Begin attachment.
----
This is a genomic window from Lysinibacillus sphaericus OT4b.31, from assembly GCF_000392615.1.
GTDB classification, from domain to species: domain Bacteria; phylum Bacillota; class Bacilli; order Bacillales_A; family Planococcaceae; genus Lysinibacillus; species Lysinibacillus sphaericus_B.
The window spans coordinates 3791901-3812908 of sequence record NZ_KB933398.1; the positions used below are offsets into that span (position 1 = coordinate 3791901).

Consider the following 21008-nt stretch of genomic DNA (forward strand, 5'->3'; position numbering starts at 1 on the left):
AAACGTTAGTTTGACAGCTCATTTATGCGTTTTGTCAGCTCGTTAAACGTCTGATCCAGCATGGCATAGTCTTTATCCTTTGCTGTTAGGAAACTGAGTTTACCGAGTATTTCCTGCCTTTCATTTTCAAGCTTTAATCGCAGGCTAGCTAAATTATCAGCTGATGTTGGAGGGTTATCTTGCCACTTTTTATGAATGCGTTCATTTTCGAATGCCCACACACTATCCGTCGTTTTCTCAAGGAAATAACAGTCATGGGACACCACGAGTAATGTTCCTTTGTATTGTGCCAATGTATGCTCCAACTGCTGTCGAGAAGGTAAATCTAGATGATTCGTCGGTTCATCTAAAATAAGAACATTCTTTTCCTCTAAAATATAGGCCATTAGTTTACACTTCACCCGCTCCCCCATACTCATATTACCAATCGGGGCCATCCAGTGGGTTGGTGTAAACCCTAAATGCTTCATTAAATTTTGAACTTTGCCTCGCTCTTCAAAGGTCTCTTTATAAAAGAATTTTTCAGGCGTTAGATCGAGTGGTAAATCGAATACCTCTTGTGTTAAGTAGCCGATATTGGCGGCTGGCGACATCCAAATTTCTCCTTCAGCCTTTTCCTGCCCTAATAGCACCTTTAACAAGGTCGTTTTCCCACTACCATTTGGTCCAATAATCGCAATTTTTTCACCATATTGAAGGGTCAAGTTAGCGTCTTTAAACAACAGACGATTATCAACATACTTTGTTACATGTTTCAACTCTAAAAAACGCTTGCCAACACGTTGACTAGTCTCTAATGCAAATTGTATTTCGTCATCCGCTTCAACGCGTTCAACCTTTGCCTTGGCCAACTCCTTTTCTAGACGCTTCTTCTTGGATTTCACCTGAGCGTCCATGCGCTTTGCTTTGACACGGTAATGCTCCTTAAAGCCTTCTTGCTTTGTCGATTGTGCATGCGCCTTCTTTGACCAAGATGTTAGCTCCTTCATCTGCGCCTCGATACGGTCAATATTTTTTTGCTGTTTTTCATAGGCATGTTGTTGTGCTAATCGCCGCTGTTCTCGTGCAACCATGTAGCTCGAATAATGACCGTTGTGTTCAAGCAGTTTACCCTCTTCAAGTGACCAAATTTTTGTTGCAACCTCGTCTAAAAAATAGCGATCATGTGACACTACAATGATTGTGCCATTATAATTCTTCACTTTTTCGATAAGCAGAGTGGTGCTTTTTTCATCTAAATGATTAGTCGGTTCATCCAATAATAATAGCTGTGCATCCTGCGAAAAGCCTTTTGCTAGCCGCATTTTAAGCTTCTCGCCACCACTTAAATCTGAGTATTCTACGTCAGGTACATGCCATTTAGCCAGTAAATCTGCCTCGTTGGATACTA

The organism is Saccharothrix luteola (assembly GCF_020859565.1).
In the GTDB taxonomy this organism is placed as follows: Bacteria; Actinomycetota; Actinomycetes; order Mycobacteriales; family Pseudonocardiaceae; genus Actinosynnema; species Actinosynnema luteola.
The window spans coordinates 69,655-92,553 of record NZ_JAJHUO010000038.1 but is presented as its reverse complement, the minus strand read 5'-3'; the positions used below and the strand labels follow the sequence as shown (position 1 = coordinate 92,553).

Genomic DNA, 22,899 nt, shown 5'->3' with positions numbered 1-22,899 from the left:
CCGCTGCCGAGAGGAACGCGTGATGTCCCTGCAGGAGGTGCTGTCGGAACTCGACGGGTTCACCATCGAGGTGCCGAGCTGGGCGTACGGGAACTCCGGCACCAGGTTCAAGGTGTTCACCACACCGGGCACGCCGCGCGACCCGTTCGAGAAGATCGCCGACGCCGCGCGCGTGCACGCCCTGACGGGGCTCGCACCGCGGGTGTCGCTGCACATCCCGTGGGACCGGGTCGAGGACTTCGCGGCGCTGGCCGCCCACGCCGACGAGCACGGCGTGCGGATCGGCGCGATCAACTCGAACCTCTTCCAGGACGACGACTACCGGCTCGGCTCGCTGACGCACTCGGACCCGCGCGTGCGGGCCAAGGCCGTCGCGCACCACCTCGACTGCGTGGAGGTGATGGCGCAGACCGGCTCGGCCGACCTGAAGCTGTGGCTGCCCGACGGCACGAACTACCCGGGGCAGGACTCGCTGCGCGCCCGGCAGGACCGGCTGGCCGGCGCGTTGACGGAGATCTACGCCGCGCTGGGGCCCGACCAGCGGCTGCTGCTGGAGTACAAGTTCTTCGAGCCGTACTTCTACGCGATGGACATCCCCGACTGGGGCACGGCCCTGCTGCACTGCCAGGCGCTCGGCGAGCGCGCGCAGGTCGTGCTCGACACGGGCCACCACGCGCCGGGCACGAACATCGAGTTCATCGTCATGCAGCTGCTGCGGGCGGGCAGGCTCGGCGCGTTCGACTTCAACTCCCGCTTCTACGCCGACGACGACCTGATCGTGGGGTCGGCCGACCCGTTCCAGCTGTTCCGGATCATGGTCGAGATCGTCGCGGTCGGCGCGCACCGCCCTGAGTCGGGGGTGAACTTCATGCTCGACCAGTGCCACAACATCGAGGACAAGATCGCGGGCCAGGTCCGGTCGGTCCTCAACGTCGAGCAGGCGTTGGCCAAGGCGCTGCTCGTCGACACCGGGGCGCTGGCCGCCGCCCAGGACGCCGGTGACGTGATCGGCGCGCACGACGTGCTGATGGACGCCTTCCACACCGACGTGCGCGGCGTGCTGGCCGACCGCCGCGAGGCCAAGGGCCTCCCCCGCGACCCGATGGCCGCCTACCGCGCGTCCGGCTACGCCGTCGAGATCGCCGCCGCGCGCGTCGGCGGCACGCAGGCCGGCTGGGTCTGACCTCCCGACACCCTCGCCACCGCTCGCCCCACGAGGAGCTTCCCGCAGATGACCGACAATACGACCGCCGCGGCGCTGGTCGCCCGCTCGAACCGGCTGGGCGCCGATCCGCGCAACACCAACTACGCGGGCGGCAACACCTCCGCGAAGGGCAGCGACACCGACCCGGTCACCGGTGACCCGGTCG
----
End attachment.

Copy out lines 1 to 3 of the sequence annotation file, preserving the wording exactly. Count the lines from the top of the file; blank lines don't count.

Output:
This is a genomic window from Lysinibacillus sphaericus OT4b.31, from assembly GCF_000392615.1.
GTDB classification, from domain to species: domain Bacteria; phylum Bacillota; class Bacilli; order Bacillales_A; family Planococcaceae; genus Lysinibacillus; species Lysinibacillus sphaericus_B.
The window spans coordinates 3791901-3812908 of sequence record NZ_KB933398.1; the positions used below are offsets into that span (position 1 = coordinate 3791901).